Three takeaways from U.S. Soccer’s CONCACAF Cup loss to Mexico

Here are three things we learned about the U.S. national soccer team in Saturday’s 3-2 overtime loss to Mexico at the Rose Bowl:

1. The U.S. program is in disarray: On the same day Coach Juergen Klinsmann’s senior national team was outplayed by Mexico, the U.S. U-23 team missed out on an opportunity to qualify for the 2016 Olympics by losing to Honduras in the semifinals of the CONCACAF qualifying tournament in Sandy, Utah.

As technical director for U.S. Soccer, Klinsmann is ultimately responsible for both losses. “Obviously, it was a bummer to see the Olympic team not win today, as well,” he said.

But Saturday was more than just one dark day for U.S. Soccer. Klinsmann’s senior team has won only one of its last five games and is coming off its worst Gold Cup performance in 15 years. And the U-23 team has missed two of the last three Olympic tournaments. So quick fixes won’t be enough to turn around what has arguably become a death spiral.


“We have to get our group together and rethink the next couple of months,” Klinsmann said. “We have to kind of sit together and discuss things -- who we’ll be counting on, how we want to build toward the next couple of games. There’s not much time in between, because World Cup qualifying is World Cup qualifying. So there will be a lot of conversations coming up in the next couple of days.”

2. Klinsmann isn’t going anywhere ... : Despite a growing chorus calling for his ouster, Klinsmann’s job is safe. For now.

Whether he keeps it for the length of his contract -- which runs through the 2018 World Cup and reportedly pays him a U.S.-record $2.6 million a year -- could be decided over the next 11 months of World Cup qualifying, however.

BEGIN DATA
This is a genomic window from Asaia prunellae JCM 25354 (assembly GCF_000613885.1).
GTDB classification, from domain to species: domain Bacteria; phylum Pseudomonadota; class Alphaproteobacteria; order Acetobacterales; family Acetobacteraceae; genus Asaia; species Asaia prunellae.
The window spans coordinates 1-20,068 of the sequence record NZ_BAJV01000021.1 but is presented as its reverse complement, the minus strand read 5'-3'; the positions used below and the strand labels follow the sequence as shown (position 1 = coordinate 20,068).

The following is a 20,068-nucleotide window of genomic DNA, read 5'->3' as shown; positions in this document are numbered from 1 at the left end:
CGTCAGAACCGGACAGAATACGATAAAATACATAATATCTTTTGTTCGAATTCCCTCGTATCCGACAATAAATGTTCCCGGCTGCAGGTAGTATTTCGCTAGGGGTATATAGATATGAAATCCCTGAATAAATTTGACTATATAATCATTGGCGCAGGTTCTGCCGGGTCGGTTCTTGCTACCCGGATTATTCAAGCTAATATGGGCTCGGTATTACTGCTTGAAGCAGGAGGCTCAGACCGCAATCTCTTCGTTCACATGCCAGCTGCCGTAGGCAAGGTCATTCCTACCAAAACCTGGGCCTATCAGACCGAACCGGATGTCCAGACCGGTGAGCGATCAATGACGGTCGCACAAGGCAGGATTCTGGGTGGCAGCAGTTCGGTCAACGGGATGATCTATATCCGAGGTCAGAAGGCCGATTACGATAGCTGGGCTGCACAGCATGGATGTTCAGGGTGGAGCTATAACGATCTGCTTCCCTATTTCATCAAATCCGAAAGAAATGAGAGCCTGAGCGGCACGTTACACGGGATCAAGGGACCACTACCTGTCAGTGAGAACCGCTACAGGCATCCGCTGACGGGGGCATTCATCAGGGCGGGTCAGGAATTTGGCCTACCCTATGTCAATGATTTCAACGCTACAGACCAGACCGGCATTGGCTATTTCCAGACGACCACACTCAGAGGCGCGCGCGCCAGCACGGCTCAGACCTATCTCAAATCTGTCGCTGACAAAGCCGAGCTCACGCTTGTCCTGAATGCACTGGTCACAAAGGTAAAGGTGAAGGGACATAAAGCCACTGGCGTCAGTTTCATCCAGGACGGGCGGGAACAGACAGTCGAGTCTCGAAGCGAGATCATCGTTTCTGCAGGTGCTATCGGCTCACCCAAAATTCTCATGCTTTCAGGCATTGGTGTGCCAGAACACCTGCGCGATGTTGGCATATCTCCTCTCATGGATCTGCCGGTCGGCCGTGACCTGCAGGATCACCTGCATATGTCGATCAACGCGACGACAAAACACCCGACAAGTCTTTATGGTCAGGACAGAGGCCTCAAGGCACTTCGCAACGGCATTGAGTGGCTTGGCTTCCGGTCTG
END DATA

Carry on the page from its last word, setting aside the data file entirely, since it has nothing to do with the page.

When Klinsmann was hired in the wake of the last U.S. loss to Mexico, in 2011, he promised to create an aggressive, attacking style. Instead, his teams have too often looked passive and uninspired. He pledged to create a distinct American identity. But he’s experimented with so many lineups and formations, his teams have yet to develop a personality.

Criticism is nothing new to Klinsmann, who was heavily attacked while remaking the German program a decade ago. He stayed the course and Germany won a World Cup. He says he has a plan for the U.S. too, and so far U.S. Soccer President Sunil Gulati appears content to give that plan more time. A difficult start to World Cup qualifying, however, could test that resolve.

3. … but others may be leaving: Nine of Saturday’s 11 U.S. starters will be older than 30 when the next World Cup kicks off, so Klinsmann will have to begin remaking his roster now.

Fortunately, he has a promising crop of young forwards to choose from, including Stanford junior Jordan Morris and Hawaiian-born Bobby Wood, who scored the second U.S. goal Saturday.

Where the U.S. really needs help, though, is on the back line. And there the cupboard appears bare -- which is why Klinsmann lured 33-year DaMarcus Beasley out of retirement only to see him wilt against Mexico’s quick attacking style.

It will be a difficult balancing act for Klinsmann: refreshing his team with new players while also creating a distinct style and putting in dominant performances in World Cup qualifying, which begins next month.